My 2012 MCM.

Sunday, March 24, 2013

Around the Bay train delay

So I started hearing about a train that went through the Around the Bay 30K course today, causing a whole backlog of runners as it roared through Hamilton. I probably missed it by a bit, but looks like a whole lot of people had a little break from their race.

By looking at my run, it looks like it may have happened at the 5.5 mile mark or almost 9K in at Woodward and Walmer.

Anyways, it's interesting that a train would cause this because the reason why the race is held in March is because shipping by water begins in April and the race avoids conflict with the lift bridge. Apparently no one can really control when those trains come rumbling by. Some people say the delay took at least four minutes. A friend of mine who finished ATB in 2:49 was caught up in the delay. Were you there?

Take a look at some of the comments and pictures that moved during the race. Crazy!

I love this one.

Around the Bay results, race report 2013

I'm a big believer that the longer you run, the more races you do, there's something about that race day magic that will make you do things you don't think your body is capable of. In truth, there are a lot of factors: a rested runner, given the proper buildup training, and put in the right stimulus -- maybe a carrot or two or a competitor at your heels -- could presumably push himself to a faster finish.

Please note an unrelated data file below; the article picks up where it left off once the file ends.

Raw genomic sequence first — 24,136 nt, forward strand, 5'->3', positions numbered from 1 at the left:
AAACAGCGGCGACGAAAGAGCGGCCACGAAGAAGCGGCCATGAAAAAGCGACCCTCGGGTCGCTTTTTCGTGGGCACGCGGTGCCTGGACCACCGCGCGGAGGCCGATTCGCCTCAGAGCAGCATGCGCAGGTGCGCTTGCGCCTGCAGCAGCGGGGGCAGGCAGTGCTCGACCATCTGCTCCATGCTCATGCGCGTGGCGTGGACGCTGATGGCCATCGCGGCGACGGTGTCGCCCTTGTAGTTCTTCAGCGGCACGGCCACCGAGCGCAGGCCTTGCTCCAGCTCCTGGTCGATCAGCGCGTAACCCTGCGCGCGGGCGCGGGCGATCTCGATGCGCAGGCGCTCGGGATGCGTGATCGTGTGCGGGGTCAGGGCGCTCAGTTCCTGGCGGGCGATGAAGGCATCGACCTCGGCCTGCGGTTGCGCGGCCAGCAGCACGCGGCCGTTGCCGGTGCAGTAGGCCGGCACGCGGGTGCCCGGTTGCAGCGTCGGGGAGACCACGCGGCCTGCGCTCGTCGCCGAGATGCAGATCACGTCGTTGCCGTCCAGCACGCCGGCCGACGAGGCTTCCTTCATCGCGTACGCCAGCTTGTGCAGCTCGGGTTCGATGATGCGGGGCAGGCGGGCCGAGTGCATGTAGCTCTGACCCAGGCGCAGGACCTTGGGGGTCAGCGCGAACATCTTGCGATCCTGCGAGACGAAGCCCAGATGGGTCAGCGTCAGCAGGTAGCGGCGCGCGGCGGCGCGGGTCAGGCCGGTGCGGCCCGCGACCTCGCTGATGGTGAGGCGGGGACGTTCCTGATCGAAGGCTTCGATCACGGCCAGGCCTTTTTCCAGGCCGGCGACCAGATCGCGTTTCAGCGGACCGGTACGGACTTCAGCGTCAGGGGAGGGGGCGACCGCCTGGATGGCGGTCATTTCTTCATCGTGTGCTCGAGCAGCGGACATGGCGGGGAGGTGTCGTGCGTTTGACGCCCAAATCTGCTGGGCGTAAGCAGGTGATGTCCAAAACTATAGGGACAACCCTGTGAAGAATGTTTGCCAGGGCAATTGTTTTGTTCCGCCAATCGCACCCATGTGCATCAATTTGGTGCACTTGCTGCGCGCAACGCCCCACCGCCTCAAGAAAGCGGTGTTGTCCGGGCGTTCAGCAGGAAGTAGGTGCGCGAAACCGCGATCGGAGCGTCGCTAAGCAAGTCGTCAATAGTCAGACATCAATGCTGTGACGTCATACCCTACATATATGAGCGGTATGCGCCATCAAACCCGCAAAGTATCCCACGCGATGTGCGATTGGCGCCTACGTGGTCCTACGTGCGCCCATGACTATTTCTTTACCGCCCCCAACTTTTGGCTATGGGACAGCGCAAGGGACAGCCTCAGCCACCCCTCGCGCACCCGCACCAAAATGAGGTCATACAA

(Here are the Around the Bay 2013 race results if you're looking for them.)

To progress as runners, we often have to go out there and run a smart, purposeful but daring race. Even among recreational athletes, this is done all the time. Ask anyone who ever set a personal best. At some point, they threw all the strategy out the door and just went for it, hoping that past experience and miles logged can turn into something you can draw from on the course.

I sign up for Around the Bay every year to keep myself honest in the dead of winter. You can't just show up for a 30k undertrained. The past 11 weeks of winter didn't so much as test my ability to train through winter, but rather built back the base I'd lost much of 2012.

About a month ago, on the trails of the Martin Goodman, I used a group of runners as my carrot. About 13 miles later, I'd done a sub 1:45 half (5 minute kilometre pace), a good sign I could in theory start thinking about a 3:30 marathon. That also meant that a 2:30 30k should be a marker I should hit with no problems. Too bad, I didn't follow up my training with speed, tempo, faster paced runs or even striders. No, I was relying on a cardio base and just going for a running streak. What my body could give on race day would have to be supplemented by my head and muscle memory, even if my last race was in October.

Around the Bay start line a few hours before the start.